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Wednesday, September 21, 2011

Cash is "The King"

What is the difference between the great recession started in 2007-2008 and the global crisis we are currently facing? It is a 4 letter simple word. CASH- no matter what currency it is.

If I focus on the US, the biggest economy in the world, all big banks and corporations are sitting on the huge piles of cash. This was not the case 4 years ago. Most of them were cash stricken. After Apple Inc, the most valued company on this planet, released its 2011 Q2 results, it showed over $70 billions of cash & cash equivalents which is more than the GDP of many countries. Lessons learned perfectly- that's what we can say! Now the question is if these mammoth companies have enormous amount of cash, then why are we on the verge of another worldwide crisis? It is because everyone is too skeptical about economy, political unrest and discomfort in European economies. No one wants to spend their cash based on weak outlooks. If there is no cash circulating in the markets, then how can one make money and drive economy along?

In the course of company's life cycle, if management thinks there is no more growth ahead, then they distribute  excess cash as dividends to reward investors or buy back their own shares. Recently, share buy back has been a spree which is a good sign since companies buy back their "cheap" shares in anticipation of increase in share value. But many companies are issuing cheaper bonds to raise cash and use that cash to buy back their shares. Isn't it unusual? Why would they not use abundant cash they have and end up paying interest payments to bond holders? We have connected the dots here. No one wants to use "cash" they have. Everyone has figured out that cash is the only way to get their company out of the potential financial mess. And once again, it has been proved that cash is the only king you want to save till the end.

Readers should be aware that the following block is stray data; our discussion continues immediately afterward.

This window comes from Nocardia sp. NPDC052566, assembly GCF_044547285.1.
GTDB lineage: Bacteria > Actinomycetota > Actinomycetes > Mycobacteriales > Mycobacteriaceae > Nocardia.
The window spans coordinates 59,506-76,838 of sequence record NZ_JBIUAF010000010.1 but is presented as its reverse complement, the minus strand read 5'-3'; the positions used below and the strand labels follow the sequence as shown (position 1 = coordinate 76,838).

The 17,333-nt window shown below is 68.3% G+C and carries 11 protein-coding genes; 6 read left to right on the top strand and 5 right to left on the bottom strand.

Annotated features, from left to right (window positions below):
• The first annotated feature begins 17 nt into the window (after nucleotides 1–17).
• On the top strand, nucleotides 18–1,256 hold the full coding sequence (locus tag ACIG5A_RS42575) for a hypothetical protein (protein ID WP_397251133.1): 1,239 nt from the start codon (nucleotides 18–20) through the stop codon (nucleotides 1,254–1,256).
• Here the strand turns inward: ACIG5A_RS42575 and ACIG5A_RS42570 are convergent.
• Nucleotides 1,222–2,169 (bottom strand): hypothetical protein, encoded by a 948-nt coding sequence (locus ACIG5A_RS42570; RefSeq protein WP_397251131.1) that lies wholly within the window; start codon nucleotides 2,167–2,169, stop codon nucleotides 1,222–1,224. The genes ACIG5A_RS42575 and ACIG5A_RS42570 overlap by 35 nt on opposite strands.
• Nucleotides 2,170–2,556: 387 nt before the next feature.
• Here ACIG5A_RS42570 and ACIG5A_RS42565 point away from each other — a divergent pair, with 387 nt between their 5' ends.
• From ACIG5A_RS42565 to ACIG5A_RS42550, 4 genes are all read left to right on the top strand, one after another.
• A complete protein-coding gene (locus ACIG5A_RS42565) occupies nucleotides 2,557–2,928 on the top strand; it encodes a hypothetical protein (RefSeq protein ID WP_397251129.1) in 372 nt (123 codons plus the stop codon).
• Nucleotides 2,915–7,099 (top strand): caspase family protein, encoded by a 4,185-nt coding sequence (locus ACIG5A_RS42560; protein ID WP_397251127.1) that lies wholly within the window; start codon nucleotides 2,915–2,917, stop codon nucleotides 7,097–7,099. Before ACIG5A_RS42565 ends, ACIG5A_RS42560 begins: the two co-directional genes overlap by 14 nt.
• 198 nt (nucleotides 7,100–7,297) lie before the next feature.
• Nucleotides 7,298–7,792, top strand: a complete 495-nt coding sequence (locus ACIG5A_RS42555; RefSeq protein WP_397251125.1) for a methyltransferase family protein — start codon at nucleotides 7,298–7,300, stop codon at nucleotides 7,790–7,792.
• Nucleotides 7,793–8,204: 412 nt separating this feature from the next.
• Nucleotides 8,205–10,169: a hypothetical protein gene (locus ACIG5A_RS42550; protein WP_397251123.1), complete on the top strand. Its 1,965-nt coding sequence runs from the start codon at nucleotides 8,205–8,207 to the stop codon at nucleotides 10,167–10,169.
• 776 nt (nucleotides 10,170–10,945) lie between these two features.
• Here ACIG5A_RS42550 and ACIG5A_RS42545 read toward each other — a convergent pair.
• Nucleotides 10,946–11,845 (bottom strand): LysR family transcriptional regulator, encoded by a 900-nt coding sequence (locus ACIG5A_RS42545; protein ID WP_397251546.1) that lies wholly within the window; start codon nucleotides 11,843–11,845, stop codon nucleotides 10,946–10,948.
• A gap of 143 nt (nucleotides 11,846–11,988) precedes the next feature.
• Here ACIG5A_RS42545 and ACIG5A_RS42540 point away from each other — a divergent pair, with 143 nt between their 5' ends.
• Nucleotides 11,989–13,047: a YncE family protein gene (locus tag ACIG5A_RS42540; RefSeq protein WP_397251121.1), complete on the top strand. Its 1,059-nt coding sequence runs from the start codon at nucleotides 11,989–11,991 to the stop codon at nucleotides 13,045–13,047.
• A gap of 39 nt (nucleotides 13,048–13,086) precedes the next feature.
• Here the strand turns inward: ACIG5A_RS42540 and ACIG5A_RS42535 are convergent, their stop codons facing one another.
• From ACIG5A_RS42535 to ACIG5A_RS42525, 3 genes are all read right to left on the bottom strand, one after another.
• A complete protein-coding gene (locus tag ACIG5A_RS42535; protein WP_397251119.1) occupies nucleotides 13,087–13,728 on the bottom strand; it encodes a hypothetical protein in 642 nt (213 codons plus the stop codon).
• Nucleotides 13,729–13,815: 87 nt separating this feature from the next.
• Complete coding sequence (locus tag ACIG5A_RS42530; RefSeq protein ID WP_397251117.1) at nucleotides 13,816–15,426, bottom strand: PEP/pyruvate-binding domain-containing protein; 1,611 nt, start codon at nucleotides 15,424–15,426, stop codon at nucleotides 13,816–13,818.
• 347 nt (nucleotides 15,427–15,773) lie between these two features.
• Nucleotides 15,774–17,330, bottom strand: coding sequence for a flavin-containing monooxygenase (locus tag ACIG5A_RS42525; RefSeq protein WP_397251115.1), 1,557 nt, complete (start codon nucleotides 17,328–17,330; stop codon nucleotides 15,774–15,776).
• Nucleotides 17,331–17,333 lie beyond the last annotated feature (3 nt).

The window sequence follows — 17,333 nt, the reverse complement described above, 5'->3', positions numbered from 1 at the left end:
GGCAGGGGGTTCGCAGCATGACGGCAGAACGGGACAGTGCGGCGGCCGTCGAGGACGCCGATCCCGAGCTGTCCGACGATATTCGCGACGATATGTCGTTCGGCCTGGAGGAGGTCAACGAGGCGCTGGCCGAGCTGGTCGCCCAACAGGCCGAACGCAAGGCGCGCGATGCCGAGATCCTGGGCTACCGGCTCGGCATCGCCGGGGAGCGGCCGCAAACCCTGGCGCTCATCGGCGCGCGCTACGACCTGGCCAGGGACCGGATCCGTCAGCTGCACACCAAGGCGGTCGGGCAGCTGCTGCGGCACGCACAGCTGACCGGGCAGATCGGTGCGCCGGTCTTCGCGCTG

Tuesday, September 20, 2011

Netflix confuses subscribers with a canny idea...

Price hikes. They are riding on the ECON 101 rule of growth and competitiveness in an industry. From my perspective, I was ok with paying half dozen bucks more a month after I heard the news couple of months ago. I think the money I pay for the service and access to the huge library I get is worth. But I am not on the same page with many of the 23 million domestic subscribers. We all do not need to be...

Reed Hastings, CEO of Netflix, sent an apology email to all domestic subscribers for the current pricing disappointment the company has given to their subscribers. The email also contains a brief on the company's plan to separate their streaming (Netflix) and DVD rental unit (will be named as Qwikster). Why? Why would they do such thing when everyone is still coping with the mess company has recently created? And I can imagine a canny idea behind this.

Internet access is ubiquitous. YouTube, Amazon Instant Streaming, Dish Network's acquisition of Blockbuster library and many more to come to share a pie of video streaming business. Growth is going to be good for next few years. Decline phase is not in sight. While the reverse is the destiny for DVD business which has sluggish growth forecasts and is going to be nearly unseen in next 10-15 years. In simple language, if weak outlook for DVD business persists, then Netflix (streaming only) is a better place to get handsome ROI than Netflix (Current: streaming + DVD).

"Wall Street to Netflix: Try Again". I read that on Twitter. After Hastings's public apology, share price tumbled further. So, a tweet justifies a stock market reaction to this event. But now I do not think alike. This seems like a smart move to me rather than pleasing the investors on day-to-day basis. Growth is not immortal. The more you extend your maturity phase, the longer you survive. And Netflix may have learned that already.